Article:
A Smashing Display Additional Information

Recommended Web sites:
For further information about the Deep Impact space mission, go to www.nasa.gov/mission_pages/deepimpact/main/index.html (NASA) and deepimpact.umd.edu/home/index.html(University of Maryland).

2005. NASA’s Deep Impact generates its own spectacular photo flash. NASA press release. July 4. Available at www.nasa.gov/mission_pages/deepimpact/media/deepimpact-070405-2.html.

To learn more about experiments at Brown University to study what might happen to a comet hit by a projectile, go to www.brown.edu/Administration/News_Bureau/2004-05/04-148.html (Brown University).

Cowen, Ron. 2005. A grand slam. Science News 168(July 9):22. Available at http://www.sciencenews.org/articles/20050709/bob7.asp.

McDonagh, Sorcha. 2004. Catching a comet’s tail. Science News for Kids (Jan. 14). Available at http://www.sciencenewsforkids.org/articles/20040114/Note2.asp.

Sohn, Emily. 2003. Sky dust keeps falling on your head. Science News for Kids (Aug. 13).

Available at http://www.sciencenewsforkids.org/articles/20030813/Feature1.asp.

Deep Impact lesson plans and activities for teachers: deepimpact.umd.edu/educ/index.html(University of Maryland).

Books recommended by SearchIt!Science:

Comets, Asteroids, and Meteorites— Roy A. Gallant

Published by Benchmark Books/Marshall Cavendish, 2001.

Hairy stars, missing planets, and falling skies? Don’t panic! It’s just Roy Gallant describing the properties of comets, asteroids, and meteorites. Full-page color photographs bring these “out-of-this-world” concepts “down to Earth” for the reader. Find out about icebergs in space, the chances of Earth being struck by an extraterrestrial object, and get a glimpse of the view from space in the pages of this book.

Killer Rocks from Outer Space: Asteroids, Comets and Meteorites— Steven N. Koppes

Published by Lerner Publishing, 2004.

Yes, there are lumps of dusty ice silently streaking through space as you read this. So what, you might ask? Well, just one of these lumps is capable of wiping out our entire civilization, if it were to hit Earth. This fascinating book traces the history of impacts upon planet Earth. It explains how scientists track asteroids and comets. Also, it goes in-depth into how we recognize impact craters and scars, using Meteor Crater in Arizona as an example and discussing astroblemes and tektites. Then, the book discusses what happened to the dinosaurs, mass extinctions, impacts upon other planets, and the present and future threat of meteor collisions.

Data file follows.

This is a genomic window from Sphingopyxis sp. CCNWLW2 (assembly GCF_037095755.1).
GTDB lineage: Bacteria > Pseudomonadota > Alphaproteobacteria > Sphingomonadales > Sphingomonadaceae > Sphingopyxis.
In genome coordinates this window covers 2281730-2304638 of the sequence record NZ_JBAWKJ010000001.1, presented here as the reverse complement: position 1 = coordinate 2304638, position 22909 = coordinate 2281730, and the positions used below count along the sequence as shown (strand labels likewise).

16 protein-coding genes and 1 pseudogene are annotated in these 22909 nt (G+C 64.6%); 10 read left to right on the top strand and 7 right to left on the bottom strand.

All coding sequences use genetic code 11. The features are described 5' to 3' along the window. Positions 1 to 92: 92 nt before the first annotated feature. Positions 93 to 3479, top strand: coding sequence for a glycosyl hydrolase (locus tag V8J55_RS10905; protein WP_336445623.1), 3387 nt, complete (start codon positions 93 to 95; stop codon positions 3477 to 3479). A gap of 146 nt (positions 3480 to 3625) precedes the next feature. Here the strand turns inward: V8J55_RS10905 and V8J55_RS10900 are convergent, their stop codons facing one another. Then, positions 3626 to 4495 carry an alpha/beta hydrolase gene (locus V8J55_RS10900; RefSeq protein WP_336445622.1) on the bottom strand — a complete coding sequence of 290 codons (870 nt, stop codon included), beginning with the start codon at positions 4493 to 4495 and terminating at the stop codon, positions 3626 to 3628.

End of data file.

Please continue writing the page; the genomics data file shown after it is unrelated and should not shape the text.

Collision Course! Cosmic Impacts and Life on Earth — Fred Bortz

Published by Millbrook Press, 2001.

What happens when comets and asteroids collide with planets? Meet the people who study and try to understand occurrences such as the Tunguska event of 1908 in Siberia or the crash of Comet Shoemaker-Levy 9 into Jupiter in 1994. Explore how scientists detect asteroids and how they might be able to prevent near-Earth asteroids from colliding with the planet.

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Power Words

comet A mass of ice, frozen gases, and dust particles that travels around the Sun in a long path. When a comet comes close to the Sun, it can be seen in the sky as a bright object with a glowing head and a long, streaming tail.

projectile An object that is shot or thrown forward through the air or through space. Bullets and rockets are projectiles.

shock wave A large wave that forms when a substance or an object moves through a fluid so fast that the waves in the fluid pile up on each other. Shock waves can be caused by

explosions or by objects moving through a fluid at a speed greater than the speed of sound. Airplanes traveling at supersonic speeds create shock waves.

Copyright © 2002, 2003 Houghton-Mifflin Company. All rights reserved. Used with permission.

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